Why are Belted Galloways considered to be Fullblood Cattle

The President of the Galloway Cattle & Beef Marketing Association, Greg Stuart, provides an explanation of why Belted Galloway cattle are considered to be Fullblood cattle.


 

I was asked at Canberra Show why the GC&BMA considers qualifying Belted Galloways to be fullblood when we know they originated from an ancient cross. 

To answer the question we need to look at some history. Galloways are acknowledged as a Landrace breed of the Scottish Galloway region, meaning they evolved in that region with little or no human intervention. They are recognised as one of the oldest breeds of cattle, some say the oldest British breed. But Galloways themselves just didn’t appear out of the blue. They evolved from ancient Celtic cattle. The first Galloway breed society to record matings, to describe Galloway characteristics and to ensure maintenance of subsequent genetic purity by having a closed herdbook was formed in Scotland over 160 yrs ago. The GC&BMA and other bodies accept Galloways that can be directly traced to the originating Scottish Society as fullbloods as they are cattle descended from that closed herdbook. In the case of Galloways this acceptance is reinforced by the length of time they have existed and had their characteristics described. But ultimately it is because they descended from a closed herdbook that ensures the Galloway’s ability to breed true to their characteristics. In genetic terms their characteristics are fixed.

A definition of a closed herdbook is a herdbook where an animal can be registered only if both its parents are also registered in the herdbook. No “outside” animals or upgraded animals, no matter how high a percentage, are eligible to enter a closed herdbook. This ensures no genetics of another breed can enter the closed herdbook. Breed genetics/characteristics are protected without effecting the breed’s natural genetic variation. A breed’s natural genetic variation allows stud breeders to select and progress their own breeding objectives without the introduction of foreign genes.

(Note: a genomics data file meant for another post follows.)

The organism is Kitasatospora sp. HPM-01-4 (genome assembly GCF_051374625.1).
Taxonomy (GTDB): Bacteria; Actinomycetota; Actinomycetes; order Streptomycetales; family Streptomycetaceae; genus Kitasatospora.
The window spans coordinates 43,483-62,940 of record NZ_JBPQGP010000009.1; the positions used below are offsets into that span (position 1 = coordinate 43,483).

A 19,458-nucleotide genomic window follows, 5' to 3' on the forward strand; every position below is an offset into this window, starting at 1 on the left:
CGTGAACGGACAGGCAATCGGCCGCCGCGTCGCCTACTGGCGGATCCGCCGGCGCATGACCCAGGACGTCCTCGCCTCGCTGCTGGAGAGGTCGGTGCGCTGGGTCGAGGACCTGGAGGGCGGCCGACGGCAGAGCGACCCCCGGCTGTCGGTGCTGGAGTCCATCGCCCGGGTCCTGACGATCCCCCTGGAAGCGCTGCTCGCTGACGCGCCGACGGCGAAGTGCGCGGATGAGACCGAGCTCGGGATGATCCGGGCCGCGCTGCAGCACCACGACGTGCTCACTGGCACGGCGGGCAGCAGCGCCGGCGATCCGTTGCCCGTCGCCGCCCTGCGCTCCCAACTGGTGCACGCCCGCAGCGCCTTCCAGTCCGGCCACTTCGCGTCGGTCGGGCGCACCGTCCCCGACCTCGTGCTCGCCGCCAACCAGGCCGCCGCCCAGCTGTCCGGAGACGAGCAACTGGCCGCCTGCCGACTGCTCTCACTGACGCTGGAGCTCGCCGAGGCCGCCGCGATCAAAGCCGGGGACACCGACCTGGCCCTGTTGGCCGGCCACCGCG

Cattle can be recognised as fullbloods even though their breed is quite young. Speckle Park is a very new breed. It was recognised as a new breed by Agriculture Canada, a Canadian Government Department in 2006. To achieve this, the breeders had to satisfy Agriculture Canada that the cattle bred true i.e. their breed characteristics were fixed and herd book closed. Therefore all the cattle descended from the closed Canadian and Australian Speckle Park herdbooks are fullbloods. By a similar process White Galloways were recognised by Agriculture Canada as a separate breed in 1990.

The Belted Galloway Society (UK) is almost 100 years old and is itself one of the world’s older breed societies. Throughout virtually all that time The Belted Galloway Society has maintained a closed herdbook.

Even though Belted Galloways are known to originate from an ancient cross 300 odd years ago; they are recognised as a very old breed in the scheme of longevity of cattle breeds especially when you consider some other breeds deriving from crosses. Breeds such as Santa Gertrudis and even Poll Hereford derive from more recent crosses. Eminent organizations like the Roslyn Institute recognise all of the above breeds as fullblood. This is because of the same reasons as for the Galloway. That is they descend from a closed herdbook and their characteristics are fixed.

Thus the GC&BMA accepts Belted Galloways that can trace all of their ancestors back to The Belted Galloway Society Herdbook as fullblood Belted Galloways.

 

Greg Stuart

President

Galloway Cattle & Beef Marketing Association